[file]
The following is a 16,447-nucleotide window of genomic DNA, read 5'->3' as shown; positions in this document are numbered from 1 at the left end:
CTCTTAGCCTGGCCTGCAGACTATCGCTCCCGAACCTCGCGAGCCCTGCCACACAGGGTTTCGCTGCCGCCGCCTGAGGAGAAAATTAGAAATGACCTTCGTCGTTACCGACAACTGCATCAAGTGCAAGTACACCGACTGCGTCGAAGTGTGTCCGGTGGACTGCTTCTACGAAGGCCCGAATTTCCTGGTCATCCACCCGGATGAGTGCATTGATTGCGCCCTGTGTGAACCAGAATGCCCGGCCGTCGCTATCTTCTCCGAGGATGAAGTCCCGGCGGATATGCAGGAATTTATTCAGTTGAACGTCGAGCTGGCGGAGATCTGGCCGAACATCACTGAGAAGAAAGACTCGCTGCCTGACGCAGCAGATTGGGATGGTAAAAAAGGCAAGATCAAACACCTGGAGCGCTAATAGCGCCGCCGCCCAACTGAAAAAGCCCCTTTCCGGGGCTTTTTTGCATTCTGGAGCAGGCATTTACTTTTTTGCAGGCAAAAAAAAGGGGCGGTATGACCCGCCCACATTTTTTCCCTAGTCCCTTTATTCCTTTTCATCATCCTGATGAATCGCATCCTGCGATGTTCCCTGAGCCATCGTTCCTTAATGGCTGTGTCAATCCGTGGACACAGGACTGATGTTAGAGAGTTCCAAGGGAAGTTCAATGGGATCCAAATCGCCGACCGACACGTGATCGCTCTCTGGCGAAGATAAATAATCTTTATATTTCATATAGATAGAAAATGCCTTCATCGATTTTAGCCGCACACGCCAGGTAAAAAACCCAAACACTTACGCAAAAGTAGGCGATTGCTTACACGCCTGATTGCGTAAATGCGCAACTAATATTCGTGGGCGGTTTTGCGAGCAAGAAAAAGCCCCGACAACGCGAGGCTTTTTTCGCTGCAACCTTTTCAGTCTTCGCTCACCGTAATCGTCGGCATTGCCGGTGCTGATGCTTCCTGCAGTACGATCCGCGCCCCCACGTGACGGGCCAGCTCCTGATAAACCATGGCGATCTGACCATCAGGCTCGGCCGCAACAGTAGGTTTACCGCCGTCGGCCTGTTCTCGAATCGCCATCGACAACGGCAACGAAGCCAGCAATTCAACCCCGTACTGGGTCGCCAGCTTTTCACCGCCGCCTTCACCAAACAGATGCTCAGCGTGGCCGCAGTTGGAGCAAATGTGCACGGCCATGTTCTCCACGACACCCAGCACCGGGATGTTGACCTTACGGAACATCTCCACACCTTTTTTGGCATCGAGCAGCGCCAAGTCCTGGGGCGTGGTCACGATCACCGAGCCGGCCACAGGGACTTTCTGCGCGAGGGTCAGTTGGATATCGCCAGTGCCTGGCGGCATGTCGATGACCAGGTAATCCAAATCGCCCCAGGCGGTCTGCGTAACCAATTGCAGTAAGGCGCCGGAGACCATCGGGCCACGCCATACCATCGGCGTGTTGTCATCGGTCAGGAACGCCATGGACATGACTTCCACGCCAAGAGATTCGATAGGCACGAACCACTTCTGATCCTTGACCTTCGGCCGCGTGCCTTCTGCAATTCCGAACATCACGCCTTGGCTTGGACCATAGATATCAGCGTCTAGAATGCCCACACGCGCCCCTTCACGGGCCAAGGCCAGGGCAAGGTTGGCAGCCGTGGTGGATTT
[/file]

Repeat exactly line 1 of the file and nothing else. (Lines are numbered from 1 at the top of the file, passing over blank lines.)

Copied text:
The following is a 16,447-nucleotide window of genomic DNA, read 5'->3' as shown; positions in this document are numbered from 1 at the left end: